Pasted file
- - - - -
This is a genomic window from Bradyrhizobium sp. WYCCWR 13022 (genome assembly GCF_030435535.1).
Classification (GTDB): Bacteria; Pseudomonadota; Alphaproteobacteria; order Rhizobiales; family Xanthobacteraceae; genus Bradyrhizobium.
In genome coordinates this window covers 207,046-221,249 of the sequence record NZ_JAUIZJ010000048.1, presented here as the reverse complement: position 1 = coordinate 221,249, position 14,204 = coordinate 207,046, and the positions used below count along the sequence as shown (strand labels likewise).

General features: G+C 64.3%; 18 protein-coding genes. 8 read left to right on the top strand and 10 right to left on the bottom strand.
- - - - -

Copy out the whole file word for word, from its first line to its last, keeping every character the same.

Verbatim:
This is a genomic window from Bradyrhizobium sp. WYCCWR 13022 (genome assembly GCF_030435535.1).
Classification (GTDB): Bacteria; Pseudomonadota; Alphaproteobacteria; order Rhizobiales; family Xanthobacteraceae; genus Bradyrhizobium.
In genome coordinates this window covers 207,046-221,249 of the sequence record NZ_JAUIZJ010000048.1, presented here as the reverse complement: position 1 = coordinate 221,249, position 14,204 = coordinate 207,046, and the positions used below count along the sequence as shown (strand labels likewise).

General features: G+C 64.3%; 18 protein-coding genes. 8 read left to right on the top strand and 10 right to left on the bottom strand.